Saskatchewan MLA keeps door open for more drainage

Consultations on how best to mitigate agricultural drainage in Saskatchewan will take at least another 18 months, says Lyle Stewart, the legislative secretary to the Water Security Agency and former agriculture minister.

Even after that, farmers and landowners may still be at odds with each other.

Some at a WSA presentation to rural municipal councillors in Regina said the idea of permanently holding back water is wrong, while another said drainage is out of hand.

It’s a dilemma that Stewart and WSA staff hope to solve by talking to as many people as possible.

“I just think that you need to know that it’s not our goal to shut down drainage,” Stewart said. “We have to be cautious to make sure we’re not hurting downstream landowners and that we’re not ruining the water in our lakes and rivers. And, we have to make sure that we preserve wildlife habitat.”

But he also told the councillors ahead of the Saskatchewan Association of Rural Municipalities midterm convention that more drainage is possible.

“I think we’re coming to a place where we can do some more drainage in this province,” he said. “We can retain any of the reasonable drainage that we’ve already done and meet our growth agenda and all those other environmental targets as well.”

The WSA is considering ways to retain water and wildlife habitat while still allowing farmers to drain land. Farmers in the east and southeastern parts of Saskatchewan would be most affected by a mitigation plan that would require a drainage network to retain at least 50 percent of sloughs by area if the participants are draining more than 10 acres of wetlands.

The mitigation proposals also include the possibility of a farmer providing three acres of upland habitat on bush, tame or native grass, or winter cereals for every acre of lost wetland.

Project manager Etienne Shupena-Soulodre said water quality is also an issue because there are concerns about how much phosphorus is moving in water.

One farmer at the meeting said that all crop land has to be considered habitat. He said wildlife is eating crop and damaging it so it is obviously habitat for them.

Another took issue with the idea that drainage has caused habitat loss.

“You stand there this morning and tell me that all the drainage in Saskatchewan over the years has caused loss of habitat?” said Terry Hildebrandt, reeve for the RM of Langenburg. “I disagree sir. We have not lost habitat in this province with all the drainage; there’s more there than ever, where we’re from anyways.”

He said permanent retention of water on farmland that produces food and contributes to the gross domestic product of the province shouldn’t be a consideration.

“The focus should be on how we retain water and slowly let it out so it doesn’t hurt anybody downstream … not by holding permanent water on land that we already farm,” he said.

David Zerr from the RM of Churchbridge said the WSA uses assumptions that can’t be applied to all areas.

He disagreed that drainage amplifies the effects of water in wet years. He said organizations like Ducks Unlimited say that wetlands are a solution to flooding but that is only true when it’s dry or precipitation is low.

“It’s been our experience when we’ve had the worst flood events all of the wetlands are full, the land is saturated and you get a large event and all lands are contributing including the wetlands,” he said.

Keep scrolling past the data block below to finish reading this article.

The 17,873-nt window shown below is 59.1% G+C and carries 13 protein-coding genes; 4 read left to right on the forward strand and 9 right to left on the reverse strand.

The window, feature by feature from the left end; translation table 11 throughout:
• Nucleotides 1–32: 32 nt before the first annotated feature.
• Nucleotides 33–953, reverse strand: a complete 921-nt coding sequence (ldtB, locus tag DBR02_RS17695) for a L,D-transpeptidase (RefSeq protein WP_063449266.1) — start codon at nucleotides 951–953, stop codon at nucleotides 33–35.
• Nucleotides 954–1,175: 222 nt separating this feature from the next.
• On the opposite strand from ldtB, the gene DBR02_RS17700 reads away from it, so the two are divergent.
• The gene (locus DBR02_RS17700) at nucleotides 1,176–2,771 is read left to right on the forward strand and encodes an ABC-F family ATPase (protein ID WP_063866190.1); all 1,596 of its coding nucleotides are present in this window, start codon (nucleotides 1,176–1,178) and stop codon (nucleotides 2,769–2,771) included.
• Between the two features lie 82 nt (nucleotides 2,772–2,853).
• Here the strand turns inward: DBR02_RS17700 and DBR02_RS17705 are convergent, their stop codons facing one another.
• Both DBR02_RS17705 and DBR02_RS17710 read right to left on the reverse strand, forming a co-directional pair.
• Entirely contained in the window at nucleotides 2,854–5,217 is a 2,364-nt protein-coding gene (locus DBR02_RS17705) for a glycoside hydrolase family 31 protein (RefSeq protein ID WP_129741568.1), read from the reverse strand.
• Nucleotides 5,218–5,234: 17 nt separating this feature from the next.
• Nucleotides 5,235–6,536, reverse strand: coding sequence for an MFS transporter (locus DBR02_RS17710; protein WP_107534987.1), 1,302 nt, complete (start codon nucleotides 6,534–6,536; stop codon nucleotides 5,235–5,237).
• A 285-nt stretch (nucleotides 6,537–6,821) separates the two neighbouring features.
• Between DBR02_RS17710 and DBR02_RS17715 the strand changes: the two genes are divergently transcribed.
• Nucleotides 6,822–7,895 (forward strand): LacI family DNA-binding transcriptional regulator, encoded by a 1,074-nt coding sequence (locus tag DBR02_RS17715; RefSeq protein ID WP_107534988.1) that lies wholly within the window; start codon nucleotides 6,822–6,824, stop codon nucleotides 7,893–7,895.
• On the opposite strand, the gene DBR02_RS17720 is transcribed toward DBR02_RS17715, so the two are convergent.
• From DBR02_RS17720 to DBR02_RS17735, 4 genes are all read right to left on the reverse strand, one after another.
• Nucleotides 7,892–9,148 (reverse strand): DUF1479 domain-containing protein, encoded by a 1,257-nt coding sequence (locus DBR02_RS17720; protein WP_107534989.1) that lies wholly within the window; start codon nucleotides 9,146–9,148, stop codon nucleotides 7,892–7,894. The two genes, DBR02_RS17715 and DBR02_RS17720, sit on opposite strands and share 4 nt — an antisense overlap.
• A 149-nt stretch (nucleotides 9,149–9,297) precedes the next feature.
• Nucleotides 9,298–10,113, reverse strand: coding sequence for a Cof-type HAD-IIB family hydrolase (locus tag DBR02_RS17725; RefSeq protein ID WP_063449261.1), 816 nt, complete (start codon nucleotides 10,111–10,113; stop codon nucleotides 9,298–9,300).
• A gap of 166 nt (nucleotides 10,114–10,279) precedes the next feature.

Zerr said even land that is undeveloped and purely habitat can take out a road during a significant rainfall.

He added that he thinks there isn’t more phosphorus coming out of drained agricultural water than other water sources and plans to take water samples from spilling wetlands next spring.

“Another anomaly is winter cereals being considered as part of your upland habitat,” he told Shupena-Soulodre and Stewart. “When that crop residue breaks down it’s actually contributing three times as much to the soluble phosphates that you’re trying to eliminate.”

The WSA is asking for interested landowners to participate in demonstration projects while it works toward a solution.

Meanwhile, a rural councillor and farmer from west of Melville said the WSA is not dealing with the consequences of drainage to downstream landowners. He has been talking to WSA since 2011, he said.

“Sure it’s nice to have the water off the land but when guys are draining 50 quarters and there’s five-foot ditches going into your land how are we supposed to prosper?” he said. “It’s about greed and about draining water on other people’s land so they can farm 160 acres on their quarter. That’s the bottom line.”

At the convention, delegates defeated a resolution moved by the RM of Churchbridge that would have the SARM board withdraw its support of the WSA water policy and support RMs that would be adversely affected.

However, they passed another resolution from several RMs that asked SARM to reassess its recommendations to the province on the agricultural water management strategy and consult with RMs on recommendations in the future.

The resolution also asked SARM to review its support for the idea that landowners could pay a fee in lieu of retaining or restoring wetlands, re-examine its support of the policy requiring 50 percent retention of wetlands within a project, and “ensure that farmers’ rights to manage water on their land and make improvements on their land be considered when making water management decisions.”

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